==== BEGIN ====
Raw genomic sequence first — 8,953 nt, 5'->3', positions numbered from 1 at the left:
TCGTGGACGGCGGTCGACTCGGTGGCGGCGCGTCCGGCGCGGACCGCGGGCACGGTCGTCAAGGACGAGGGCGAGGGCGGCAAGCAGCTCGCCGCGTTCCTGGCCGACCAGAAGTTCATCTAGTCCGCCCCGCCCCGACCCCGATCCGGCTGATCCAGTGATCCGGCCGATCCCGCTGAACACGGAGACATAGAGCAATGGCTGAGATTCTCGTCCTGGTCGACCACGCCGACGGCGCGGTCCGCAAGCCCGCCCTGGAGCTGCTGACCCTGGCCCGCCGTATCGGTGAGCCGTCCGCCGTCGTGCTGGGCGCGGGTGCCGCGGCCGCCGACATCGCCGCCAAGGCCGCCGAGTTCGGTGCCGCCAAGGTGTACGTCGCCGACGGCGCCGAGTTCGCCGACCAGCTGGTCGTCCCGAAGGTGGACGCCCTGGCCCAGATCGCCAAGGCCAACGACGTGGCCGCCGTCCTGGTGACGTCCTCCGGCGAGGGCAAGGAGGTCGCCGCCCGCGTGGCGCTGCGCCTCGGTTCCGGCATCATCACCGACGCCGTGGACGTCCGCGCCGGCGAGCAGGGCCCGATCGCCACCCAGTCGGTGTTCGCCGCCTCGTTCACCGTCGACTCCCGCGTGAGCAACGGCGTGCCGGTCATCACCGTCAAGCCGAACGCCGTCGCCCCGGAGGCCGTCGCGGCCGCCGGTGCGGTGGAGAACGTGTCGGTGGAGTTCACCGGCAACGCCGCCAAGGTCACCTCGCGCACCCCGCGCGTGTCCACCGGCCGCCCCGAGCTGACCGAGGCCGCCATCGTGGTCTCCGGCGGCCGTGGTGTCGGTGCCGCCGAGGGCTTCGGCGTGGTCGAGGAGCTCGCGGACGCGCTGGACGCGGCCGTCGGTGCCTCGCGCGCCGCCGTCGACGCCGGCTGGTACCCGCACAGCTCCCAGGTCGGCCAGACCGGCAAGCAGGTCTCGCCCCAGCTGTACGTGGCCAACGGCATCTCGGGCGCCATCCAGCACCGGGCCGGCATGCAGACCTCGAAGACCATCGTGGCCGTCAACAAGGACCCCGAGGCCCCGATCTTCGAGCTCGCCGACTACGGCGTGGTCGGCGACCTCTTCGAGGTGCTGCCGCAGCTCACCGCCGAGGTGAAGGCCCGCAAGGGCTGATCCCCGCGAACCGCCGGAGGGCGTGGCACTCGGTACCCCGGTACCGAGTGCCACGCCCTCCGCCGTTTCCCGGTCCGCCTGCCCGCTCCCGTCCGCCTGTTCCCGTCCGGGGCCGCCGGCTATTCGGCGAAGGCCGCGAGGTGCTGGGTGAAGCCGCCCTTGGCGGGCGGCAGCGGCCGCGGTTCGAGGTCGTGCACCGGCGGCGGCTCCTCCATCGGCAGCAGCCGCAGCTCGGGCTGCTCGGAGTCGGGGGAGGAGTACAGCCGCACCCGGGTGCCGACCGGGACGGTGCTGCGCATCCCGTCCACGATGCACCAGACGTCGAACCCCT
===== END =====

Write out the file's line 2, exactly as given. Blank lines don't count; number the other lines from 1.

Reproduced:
TCGTGGACGGCGGTCGACTCGGTGGCGGCGCGTCCGGCGCGGACCGCGGGCACGGTCGTCAAGGACGAGGGCGAGGGCGGCAAGCAGCTCGCCGCGTTCCTGGCCGACCAGAAGTTCATCTAGTCCGCCCCGCCCCGACCCCGATCCGGCTGATCCAGTGATCCGGCCGATCCCGCTGAACACGGAGACATAGAGCAATGGCTGAGATTCTCGTCCTGGTCGACCACGCCGACGGCGCGGTCCGCAAGCCCGCCCTGGAGCTGCTGACCCTGGCCCGCCGTATCGGTGAGCCGTCCGCCGTCGTGCTGGGCGCGGGTGCCGCGGCCGCCGACATCGCCGCCAAGGCCGCCGAGTTCGGTGCCGCCAAGGTGTACGTCGCCGACGGCGCCGAGTTCGCCGACCAGCTGGTCGTCCCGAAGGTGGACGCCCTGGCCCAGATCGCCAAGGCCAACGACGTGGCCGCCGTCCTGGTGACGTCCTCCGGCGAGGGCAAGGAGGTCGCCGCCCGCGTGGCGCTGCGCCTCGGTTCCGGCATCATCACCGACGCCGTGGACGTCCGCGCCGGCGAGCAGGGCCCGATCGCCACCCAGTCGGTGTTCGCCGCCTCGTTCACCGTCGACTCCCGCGTGAGCAACGGCGTGCCGGTCATCACCGTCAAGCCGAACGCCGTCGCCCCGGAGGCCGTCGCGGCCGCCGGTGCGGTGGAGAACGTGTCGGTGGAGTTCACCGGCAACGCCGCCAAGGTCACCTCGCGCACCCCGCGCGTGTCCACCGGCCGCCCCGAGCTGACCGAGGCCGCCATCGTGGTCTCCGGCGGCCGTGGTGTCGGTGCCGCCGAGGGCTTCGGCGTGGTCGAGGAGCTCGCGGACGCGCTGGACGCGGCCGTCGGTGCCTCGCGCGCCGCCGTCGACGCCGGCTGGTACCCGCACAGCTCCCAGGTCGGCCAGACCGGCAAGCAGGTCTCGCCCCAGCTGTACGTGGCCAACGGCATCTCGGGCGCCATCCAGCACCGGGCCGGCATGCAGACCTCGAAGACCATCGTGGCCGTCAACAAGGACCCCGAGGCCCCGATCTTCGAGCTCGCCGACTACGGCGTGGTCGGCGACCTCTTCGAGGTGCTGCCGCAGCTCACCGCCGAGGTGAAGGCCCGCAAGGGCTGATCCCCGCGAACCGCCGGAGGGCGTGGCACTCGGTACCCCGGTACCGAGTGCCACGCCCTCCGCCGTTTCCCGGTCCGCCTGCCCGCTCCCGTCCGCCTGTTCCCGTCCGGGGCCGCCGGCTATTCGGCGAAGGCCGCGAGGTGCTGGGTGAAGCCGCCCTTGGCGGGCGGCAGCGGCCGCGGTTCGAGGTCGTGCACCGGCGGCGGCTCCTCCATCGGCAGCAGCCGCAGCTCGGGCTGCTCGGAGTCGGGGGAGGAGTACAGCCGCACCCGGGTGCCGACCGGGACGGTGCTGCGCATCCCGTCCACGATGCACCAGACGTCGAACCCCT